Actually, not many of them are either of those things. I live among Yankees fans, watching, analyzing, a fan of a small market team witnessing how the other half lives, and how baseball royalty's minions cheer them. And I work with many Yankee supporters, all of whom are passionate, yes, but also extremely knowledgeable fans. Okay, so some of them don't realize there actually was Major League Baseball between 1979 and 1995, but still.
They love the Yankees, but love baseball even more. When the team's losing, they're the most brutal analysts this side of the back pages of the Post and Daily News.
They understand that the Steinbrenner family's money gives the franchise certain advantages. However, they also appreciate the fact there's never any doubt that the organization is devoted solely to winning a title, something that can't be said for every team in the majors.
And, as I've said before, when the Twins are ousted - even when it's the Yankees doing the ousting, with a little help from the men in blue - I do cheer for the Pinstripes.
So it was cool to watch the final out of the World Series tonight and hear people below us and next door erupt in cheers. Some cars driving by in the moments after honked their horns on Broadway. I'm guessing it was happiness over title number 27, although there's always the chance it was pure road rage or anger at a double-parked livery cab.
Next May when the Yankees sweep the Twins again in a three-game set and I hear taunts of "Wait until Mauer signs with New York," I'll grumble about buying a championship and arrogance and a salary cap and the unfairness of the whole damn system. But tonight it's fun to be a Yankee fan, or at least a fly-by fan.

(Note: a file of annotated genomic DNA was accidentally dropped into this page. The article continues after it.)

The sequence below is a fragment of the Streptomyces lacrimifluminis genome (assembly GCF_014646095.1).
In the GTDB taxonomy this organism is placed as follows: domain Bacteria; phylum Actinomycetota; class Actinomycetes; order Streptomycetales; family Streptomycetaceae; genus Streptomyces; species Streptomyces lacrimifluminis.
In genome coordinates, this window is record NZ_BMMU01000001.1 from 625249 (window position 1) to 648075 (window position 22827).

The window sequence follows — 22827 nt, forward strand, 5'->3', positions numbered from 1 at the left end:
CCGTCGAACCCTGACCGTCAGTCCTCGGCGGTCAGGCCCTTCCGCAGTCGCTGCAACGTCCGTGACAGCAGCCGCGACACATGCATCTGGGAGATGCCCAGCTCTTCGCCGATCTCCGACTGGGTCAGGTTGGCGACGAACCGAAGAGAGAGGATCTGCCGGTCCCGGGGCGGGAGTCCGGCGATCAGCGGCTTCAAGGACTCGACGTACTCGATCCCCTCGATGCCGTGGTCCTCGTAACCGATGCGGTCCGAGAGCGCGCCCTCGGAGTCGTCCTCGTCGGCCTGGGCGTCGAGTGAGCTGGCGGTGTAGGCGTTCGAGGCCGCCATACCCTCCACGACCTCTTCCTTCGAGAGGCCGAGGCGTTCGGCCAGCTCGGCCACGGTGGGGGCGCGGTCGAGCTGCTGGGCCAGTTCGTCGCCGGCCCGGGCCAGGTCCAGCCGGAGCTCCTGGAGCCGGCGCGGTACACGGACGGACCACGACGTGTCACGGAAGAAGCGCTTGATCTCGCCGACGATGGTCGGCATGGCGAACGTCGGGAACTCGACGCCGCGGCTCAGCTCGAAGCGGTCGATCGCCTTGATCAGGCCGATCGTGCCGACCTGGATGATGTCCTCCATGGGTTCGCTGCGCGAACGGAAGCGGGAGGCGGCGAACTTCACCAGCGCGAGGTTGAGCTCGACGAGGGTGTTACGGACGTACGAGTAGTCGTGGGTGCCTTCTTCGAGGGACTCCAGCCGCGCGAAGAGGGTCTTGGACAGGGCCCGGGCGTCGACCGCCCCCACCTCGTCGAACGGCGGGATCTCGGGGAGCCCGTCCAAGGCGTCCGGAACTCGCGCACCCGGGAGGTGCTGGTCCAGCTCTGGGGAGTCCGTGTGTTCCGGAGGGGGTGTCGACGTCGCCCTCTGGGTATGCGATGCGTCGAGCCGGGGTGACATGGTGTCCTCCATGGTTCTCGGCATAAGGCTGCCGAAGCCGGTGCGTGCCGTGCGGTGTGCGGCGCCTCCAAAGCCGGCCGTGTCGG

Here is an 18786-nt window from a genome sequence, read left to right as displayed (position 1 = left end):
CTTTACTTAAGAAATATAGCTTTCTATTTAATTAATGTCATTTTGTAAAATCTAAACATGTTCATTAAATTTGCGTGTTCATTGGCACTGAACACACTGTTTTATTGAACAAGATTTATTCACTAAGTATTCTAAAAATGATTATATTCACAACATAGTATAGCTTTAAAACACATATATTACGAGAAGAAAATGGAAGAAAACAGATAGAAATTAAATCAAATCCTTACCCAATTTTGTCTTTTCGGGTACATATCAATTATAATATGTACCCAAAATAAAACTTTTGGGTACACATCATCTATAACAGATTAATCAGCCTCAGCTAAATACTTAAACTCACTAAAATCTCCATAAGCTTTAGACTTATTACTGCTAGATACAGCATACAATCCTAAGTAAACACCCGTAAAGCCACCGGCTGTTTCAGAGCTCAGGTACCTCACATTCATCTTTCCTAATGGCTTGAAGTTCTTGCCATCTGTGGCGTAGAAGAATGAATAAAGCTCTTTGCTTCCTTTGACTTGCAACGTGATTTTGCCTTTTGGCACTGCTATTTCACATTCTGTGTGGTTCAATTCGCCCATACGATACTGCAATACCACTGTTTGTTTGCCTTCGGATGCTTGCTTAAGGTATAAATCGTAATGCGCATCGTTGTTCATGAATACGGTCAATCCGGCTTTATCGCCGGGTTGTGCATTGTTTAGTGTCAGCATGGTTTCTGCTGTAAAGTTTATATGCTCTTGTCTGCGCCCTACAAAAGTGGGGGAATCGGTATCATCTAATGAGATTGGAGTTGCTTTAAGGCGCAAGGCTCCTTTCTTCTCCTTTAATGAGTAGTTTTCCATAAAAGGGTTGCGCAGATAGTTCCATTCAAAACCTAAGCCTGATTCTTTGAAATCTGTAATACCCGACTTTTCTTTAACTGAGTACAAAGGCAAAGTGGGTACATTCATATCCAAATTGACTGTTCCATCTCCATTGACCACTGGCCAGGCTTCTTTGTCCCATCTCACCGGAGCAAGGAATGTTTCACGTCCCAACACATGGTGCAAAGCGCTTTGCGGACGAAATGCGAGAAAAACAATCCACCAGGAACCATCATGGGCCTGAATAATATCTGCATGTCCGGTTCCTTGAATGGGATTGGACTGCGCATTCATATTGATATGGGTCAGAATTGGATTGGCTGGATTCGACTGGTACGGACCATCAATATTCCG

While I waited for the subway home tonight, two lost teens stumbled around the platform, obviously confused about which train to take. They analyzed the subway map like Patton looking at battle plans. One looked to be about 14, the other maybe 10. They wore matching Yankee hats, and each sported Yankee jerseys - Damon for the older one, Jeter for the younger. At one point they gave up and walked up the steps, before turning around as the older boy said, "No, it's gotta be one of these trains."
Finally I asked them if they were looking for the Stadium (perceptive). They said yes and I told them where to take the A train and then to switch to the D. They thanked me, smiled, and then the older kid said, "Can you tell we're from New Jersey?"
Hopefully they eventually found their way to baseball's newest cathedral, which is starting life looking a lot like its predecessor. I don't know how the kids afforded tickets or if their parents even knew they were gone. They looked a bit apprehensive. Maybe it wasn't just because of their unfamiliarity with New York City public transportation, perhaps they were waiting for mom or dad to find them.
If they did get to see the game, it's certainly a night they'll remember forever. They probably don't even recall the last title their team won, back in 2000. It had been nine years without a championship, which for Yankee fans must feel like 90. Yeah, Yankee fans are a little spoiled. And they're probably a little naive about how the rest of the baseball world lives.
But they deserve to celebrate and honor a team that showed from the first pitch of the season that they were probably going to be the last team standing after the final pitch.
They're the best team money can buy, but the only thing that really counts is that they are the best for 2009.
So how long until the 2010 season begins?